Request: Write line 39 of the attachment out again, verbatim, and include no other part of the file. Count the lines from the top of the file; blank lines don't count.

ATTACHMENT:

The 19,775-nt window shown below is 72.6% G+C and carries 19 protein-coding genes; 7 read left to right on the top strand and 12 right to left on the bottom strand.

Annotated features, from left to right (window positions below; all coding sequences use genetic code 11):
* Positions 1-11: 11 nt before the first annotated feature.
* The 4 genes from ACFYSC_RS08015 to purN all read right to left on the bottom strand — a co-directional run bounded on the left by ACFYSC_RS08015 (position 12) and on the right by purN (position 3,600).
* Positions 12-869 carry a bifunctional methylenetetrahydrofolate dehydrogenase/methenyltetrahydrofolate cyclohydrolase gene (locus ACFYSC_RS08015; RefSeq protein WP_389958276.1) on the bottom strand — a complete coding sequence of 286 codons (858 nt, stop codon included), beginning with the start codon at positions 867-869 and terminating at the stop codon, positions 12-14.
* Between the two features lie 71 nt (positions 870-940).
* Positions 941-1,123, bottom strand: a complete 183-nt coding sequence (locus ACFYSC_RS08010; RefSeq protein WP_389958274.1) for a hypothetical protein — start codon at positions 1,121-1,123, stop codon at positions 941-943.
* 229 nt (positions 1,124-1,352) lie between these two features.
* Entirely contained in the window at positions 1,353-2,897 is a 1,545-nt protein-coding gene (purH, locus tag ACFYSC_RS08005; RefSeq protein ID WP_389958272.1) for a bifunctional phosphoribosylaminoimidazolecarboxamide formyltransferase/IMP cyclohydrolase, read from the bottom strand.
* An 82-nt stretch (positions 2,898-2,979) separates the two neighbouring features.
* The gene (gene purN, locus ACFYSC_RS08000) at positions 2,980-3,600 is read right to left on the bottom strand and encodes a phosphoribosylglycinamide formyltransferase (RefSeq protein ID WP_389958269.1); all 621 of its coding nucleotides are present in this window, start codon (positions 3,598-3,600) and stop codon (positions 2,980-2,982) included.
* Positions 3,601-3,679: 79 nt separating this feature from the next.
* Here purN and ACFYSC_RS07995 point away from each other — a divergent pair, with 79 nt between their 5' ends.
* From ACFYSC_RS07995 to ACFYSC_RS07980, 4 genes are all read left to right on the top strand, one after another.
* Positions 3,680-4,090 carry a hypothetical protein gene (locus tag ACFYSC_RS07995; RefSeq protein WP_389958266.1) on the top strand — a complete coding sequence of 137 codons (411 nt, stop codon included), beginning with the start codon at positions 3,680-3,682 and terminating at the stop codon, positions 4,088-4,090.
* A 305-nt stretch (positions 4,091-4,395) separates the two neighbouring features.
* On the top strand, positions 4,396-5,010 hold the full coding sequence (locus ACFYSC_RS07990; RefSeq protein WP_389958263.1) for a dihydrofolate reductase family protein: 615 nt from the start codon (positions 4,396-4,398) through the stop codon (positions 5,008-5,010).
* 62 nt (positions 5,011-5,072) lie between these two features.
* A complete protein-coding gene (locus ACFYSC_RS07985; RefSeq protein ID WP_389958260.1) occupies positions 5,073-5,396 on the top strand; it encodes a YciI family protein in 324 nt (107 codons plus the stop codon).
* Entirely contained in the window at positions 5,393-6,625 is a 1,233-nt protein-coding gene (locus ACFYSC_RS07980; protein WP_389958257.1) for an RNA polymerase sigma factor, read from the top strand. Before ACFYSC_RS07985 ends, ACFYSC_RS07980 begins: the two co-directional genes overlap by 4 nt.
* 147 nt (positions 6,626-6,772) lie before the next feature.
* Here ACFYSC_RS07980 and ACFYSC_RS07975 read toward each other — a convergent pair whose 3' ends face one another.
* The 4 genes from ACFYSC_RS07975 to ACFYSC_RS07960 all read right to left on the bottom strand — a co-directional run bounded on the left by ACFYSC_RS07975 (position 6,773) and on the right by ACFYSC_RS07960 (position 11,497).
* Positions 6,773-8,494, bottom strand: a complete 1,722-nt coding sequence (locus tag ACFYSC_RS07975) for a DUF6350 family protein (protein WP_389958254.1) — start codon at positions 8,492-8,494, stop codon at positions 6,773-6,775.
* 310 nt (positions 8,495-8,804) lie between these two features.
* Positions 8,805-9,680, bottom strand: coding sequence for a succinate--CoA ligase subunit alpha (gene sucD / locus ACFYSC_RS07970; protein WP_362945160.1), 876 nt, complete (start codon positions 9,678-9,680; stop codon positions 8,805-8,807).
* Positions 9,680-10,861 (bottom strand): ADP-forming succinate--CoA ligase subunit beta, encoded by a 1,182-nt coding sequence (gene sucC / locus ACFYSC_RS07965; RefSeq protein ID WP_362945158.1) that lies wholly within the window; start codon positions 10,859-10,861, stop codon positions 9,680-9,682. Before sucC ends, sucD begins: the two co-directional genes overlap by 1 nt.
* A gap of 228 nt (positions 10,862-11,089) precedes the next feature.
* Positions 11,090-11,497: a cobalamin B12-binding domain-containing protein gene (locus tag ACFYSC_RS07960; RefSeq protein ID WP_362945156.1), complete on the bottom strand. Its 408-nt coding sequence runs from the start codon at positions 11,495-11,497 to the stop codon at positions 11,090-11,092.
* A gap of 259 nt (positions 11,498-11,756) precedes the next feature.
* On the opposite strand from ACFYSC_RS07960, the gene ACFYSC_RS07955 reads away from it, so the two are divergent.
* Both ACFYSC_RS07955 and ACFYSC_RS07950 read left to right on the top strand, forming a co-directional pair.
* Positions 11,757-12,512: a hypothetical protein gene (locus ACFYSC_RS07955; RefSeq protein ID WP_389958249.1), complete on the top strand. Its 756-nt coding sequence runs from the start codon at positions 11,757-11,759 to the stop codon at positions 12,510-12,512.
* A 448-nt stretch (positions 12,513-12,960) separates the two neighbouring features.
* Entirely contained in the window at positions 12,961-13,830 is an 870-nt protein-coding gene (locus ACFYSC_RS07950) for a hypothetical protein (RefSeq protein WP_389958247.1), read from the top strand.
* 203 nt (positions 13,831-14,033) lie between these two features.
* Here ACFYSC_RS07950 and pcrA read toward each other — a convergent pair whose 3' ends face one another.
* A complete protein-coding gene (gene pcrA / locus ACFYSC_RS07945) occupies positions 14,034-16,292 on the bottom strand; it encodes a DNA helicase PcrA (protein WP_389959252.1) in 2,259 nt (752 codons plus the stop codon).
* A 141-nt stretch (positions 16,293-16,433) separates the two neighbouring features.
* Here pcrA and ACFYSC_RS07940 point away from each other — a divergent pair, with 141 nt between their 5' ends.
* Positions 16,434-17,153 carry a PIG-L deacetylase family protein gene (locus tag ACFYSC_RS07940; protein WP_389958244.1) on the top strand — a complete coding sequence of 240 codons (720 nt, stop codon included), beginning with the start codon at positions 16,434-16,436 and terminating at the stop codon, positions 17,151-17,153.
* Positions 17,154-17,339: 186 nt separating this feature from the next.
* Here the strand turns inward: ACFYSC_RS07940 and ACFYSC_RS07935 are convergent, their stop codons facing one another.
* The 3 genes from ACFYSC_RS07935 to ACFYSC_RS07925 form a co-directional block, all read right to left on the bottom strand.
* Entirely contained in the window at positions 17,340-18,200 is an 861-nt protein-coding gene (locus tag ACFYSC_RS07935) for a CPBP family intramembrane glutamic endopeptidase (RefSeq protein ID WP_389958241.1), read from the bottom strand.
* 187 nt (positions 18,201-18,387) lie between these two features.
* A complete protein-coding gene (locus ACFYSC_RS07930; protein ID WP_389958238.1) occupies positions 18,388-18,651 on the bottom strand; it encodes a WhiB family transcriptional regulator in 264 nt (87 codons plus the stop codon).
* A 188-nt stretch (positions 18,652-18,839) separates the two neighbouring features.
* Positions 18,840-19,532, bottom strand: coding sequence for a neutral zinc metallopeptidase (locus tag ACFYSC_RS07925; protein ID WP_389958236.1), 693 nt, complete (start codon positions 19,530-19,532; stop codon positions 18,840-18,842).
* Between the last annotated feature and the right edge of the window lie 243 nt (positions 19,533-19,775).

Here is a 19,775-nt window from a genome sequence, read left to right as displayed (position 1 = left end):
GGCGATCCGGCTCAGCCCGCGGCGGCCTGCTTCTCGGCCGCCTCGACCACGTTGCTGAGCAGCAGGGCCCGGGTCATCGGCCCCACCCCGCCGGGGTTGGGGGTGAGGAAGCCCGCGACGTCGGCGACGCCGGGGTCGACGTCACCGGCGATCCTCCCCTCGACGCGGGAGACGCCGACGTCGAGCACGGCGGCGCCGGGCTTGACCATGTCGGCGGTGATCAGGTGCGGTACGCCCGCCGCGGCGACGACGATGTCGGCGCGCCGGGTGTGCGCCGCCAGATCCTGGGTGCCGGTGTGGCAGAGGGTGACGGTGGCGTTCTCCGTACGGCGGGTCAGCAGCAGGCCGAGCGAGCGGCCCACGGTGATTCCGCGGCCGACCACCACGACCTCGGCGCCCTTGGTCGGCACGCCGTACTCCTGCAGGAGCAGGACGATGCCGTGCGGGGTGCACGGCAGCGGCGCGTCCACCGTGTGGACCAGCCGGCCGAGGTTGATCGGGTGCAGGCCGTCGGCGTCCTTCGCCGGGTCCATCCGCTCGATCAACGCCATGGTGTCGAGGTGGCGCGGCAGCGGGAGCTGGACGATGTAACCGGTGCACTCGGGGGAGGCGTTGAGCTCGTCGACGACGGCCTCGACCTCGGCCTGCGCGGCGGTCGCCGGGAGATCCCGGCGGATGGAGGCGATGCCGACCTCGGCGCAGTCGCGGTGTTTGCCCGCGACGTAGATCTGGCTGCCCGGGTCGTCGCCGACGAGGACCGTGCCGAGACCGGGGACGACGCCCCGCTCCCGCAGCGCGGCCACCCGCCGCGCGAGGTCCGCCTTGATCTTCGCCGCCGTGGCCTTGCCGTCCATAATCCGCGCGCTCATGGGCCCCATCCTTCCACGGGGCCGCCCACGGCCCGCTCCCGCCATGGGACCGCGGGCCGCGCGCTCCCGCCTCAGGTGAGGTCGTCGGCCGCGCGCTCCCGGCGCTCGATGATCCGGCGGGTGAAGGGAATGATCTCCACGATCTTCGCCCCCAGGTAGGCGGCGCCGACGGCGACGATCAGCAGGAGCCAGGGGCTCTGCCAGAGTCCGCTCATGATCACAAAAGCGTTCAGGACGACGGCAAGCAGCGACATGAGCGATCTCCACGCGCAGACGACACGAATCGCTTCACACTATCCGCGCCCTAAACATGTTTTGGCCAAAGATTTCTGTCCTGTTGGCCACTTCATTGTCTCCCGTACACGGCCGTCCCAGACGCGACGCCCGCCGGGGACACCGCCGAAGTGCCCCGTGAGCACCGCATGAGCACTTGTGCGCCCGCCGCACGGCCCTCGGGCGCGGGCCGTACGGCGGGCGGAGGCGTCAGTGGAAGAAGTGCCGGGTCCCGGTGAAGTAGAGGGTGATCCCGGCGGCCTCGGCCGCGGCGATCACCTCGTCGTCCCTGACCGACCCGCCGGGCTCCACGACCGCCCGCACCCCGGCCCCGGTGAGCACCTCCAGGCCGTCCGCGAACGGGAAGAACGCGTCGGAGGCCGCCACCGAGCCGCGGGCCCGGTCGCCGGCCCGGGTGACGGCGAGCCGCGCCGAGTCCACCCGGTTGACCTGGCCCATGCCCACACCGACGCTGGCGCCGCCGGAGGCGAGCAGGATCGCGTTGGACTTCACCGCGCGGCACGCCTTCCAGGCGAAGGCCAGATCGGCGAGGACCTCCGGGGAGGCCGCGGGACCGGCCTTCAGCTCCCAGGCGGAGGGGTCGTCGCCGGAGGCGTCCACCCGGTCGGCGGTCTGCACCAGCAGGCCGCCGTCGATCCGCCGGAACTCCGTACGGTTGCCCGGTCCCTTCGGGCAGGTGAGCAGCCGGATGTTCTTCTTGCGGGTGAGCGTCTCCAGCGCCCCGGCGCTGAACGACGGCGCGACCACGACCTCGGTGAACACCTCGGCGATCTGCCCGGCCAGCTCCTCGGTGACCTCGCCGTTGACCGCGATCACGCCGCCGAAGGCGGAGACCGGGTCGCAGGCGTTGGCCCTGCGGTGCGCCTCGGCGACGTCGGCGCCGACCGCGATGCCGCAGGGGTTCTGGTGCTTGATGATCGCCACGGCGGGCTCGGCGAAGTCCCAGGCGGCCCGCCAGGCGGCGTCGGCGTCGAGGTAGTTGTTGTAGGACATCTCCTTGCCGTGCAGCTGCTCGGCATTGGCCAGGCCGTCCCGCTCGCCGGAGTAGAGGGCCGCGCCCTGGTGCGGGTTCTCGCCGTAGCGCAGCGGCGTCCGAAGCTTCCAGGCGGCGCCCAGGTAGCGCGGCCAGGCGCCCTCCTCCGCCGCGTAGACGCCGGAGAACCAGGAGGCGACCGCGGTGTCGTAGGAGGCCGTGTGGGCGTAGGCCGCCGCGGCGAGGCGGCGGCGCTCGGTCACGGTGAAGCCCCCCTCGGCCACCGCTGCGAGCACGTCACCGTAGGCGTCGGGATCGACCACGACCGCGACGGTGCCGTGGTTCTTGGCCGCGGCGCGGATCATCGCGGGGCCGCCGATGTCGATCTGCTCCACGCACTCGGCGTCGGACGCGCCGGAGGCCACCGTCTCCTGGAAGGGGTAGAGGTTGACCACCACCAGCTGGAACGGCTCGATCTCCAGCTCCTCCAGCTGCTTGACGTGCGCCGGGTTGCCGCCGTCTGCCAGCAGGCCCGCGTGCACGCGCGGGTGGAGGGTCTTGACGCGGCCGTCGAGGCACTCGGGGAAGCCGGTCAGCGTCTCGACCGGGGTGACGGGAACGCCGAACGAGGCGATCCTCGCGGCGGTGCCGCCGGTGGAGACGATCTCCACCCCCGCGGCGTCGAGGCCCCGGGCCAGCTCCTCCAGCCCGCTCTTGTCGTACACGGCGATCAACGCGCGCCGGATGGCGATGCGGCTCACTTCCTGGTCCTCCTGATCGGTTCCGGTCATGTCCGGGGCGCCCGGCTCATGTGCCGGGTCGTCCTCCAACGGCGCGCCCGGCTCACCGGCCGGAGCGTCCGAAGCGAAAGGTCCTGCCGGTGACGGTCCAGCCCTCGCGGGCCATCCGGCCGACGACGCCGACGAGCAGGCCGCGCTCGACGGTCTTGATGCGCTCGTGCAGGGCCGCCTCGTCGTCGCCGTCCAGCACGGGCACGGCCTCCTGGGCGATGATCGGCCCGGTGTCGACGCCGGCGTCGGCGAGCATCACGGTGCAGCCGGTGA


* A 141-nt stretch (positions 16,293-16,433) separates the two neighbouring features.